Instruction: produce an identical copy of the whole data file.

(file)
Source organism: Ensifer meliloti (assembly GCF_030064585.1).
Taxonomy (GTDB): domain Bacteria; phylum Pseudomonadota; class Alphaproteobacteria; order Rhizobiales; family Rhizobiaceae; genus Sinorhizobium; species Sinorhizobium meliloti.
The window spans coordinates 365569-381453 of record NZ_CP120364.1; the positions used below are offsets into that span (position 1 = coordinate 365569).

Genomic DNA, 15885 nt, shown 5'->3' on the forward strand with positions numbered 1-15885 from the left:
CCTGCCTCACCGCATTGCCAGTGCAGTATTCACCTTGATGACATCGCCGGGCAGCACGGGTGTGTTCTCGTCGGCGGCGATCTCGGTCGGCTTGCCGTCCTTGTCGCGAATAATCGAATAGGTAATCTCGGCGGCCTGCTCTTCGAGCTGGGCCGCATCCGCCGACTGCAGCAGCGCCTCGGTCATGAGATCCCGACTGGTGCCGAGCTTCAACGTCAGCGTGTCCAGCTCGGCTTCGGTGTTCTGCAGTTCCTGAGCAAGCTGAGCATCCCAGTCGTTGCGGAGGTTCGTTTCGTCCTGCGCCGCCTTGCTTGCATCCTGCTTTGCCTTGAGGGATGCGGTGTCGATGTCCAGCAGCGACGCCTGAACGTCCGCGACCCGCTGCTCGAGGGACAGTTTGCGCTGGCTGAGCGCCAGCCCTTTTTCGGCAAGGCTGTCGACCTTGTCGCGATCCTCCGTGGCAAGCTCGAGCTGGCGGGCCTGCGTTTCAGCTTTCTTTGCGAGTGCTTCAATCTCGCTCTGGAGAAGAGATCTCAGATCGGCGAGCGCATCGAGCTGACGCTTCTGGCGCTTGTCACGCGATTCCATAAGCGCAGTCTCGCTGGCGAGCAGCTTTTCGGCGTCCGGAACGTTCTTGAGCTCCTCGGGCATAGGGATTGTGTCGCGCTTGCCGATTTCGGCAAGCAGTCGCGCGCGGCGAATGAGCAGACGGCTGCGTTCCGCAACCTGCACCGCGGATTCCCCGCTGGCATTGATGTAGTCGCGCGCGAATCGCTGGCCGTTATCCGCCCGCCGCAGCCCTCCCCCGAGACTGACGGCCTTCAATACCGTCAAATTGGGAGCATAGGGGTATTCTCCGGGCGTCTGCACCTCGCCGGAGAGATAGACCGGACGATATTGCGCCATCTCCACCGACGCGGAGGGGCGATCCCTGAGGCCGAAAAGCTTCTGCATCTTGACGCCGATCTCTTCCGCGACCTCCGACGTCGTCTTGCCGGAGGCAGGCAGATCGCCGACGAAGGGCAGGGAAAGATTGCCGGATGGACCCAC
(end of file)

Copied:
Source organism: Ensifer meliloti (assembly GCF_030064585.1).
Taxonomy (GTDB): domain Bacteria; phylum Pseudomonadota; class Alphaproteobacteria; order Rhizobiales; family Rhizobiaceae; genus Sinorhizobium; species Sinorhizobium meliloti.
The window spans coordinates 365569-381453 of record NZ_CP120364.1; the positions used below are offsets into that span (position 1 = coordinate 365569).

Genomic DNA, 15885 nt, shown 5'->3' on the forward strand with positions numbered 1-15885 from the left:
CCTGCCTCACCGCATTGCCAGTGCAGTATTCACCTTGATGACATCGCCGGGCAGCACGGGTGTGTTCTCGTCGGCGGCGATCTCGGTCGGCTTGCCGTCCTTGTCGCGAATAATCGAATAGGTAATCTCGGCGGCCTGCTCTTCGAGCTGGGCCGCATCCGCCGACTGCAGCAGCGCCTCGGTCATGAGATCCCGACTGGTGCCGAGCTTCAACGTCAGCGTGTCCAGCTCGGCTTCGGTGTTCTGCAGTTCCTGAGCAAGCTGAGCATCCCAGTCGTTGCGGAGGTTCGTTTCGTCCTGCGCCGCCTTGCTTGCATCCTGCTTTGCCTTGAGGGATGCGGTGTCGATGTCCAGCAGCGACGCCTGAACGTCCGCGACCCGCTGCTCGAGGGACAGTTTGCGCTGGCTGAGCGCCAGCCCTTTTTCGGCAAGGCTGTCGACCTTGTCGCGATCCTCCGTGGCAAGCTCGAGCTGGCGGGCCTGCGTTTCAGCTTTCTTTGCGAGTGCTTCAATCTCGCTCTGGAGAAGAGATCTCAGATCGGCGAGCGCATCGAGCTGACGCTTCTGGCGCTTGTCACGCGATTCCATAAGCGCAGTCTCGCTGGCGAGCAGCTTTTCGGCGTCCGGAACGTTCTTGAGCTCCTCGGGCATAGGGATTGTGTCGCGCTTGCCGATTTCGGCAAGCAGTCGCGCGCGGCGAATGAGCAGACGGCTGCGTTCCGCAACCTGCACCGCGGATTCCCCGCTGGCATTGATGTAGTCGCGCGCGAATCGCTGGCCGTTATCCGCCCGCCGCAGCCCTCCCCCGAGACTGACGGCCTTCAATACCGTCAAATTGGGAGCATAGGGGTATTCTCCGGGCGTCTGCACCTCGCCGGAGAGATAGACCGGACGATATTGCGCCATCTCCACCGACGCGGAGGGGCGATCCCTGAGGCCGAAAAGCTTCTGCATCTTGACGCCGATCTCTTCCGCGACCTCCGACGTCGTCTTGCCGGAGGCAGGCAGATCGCCGACGAAGGGCAGGGAAAGATTGCCGGATGGACCCAC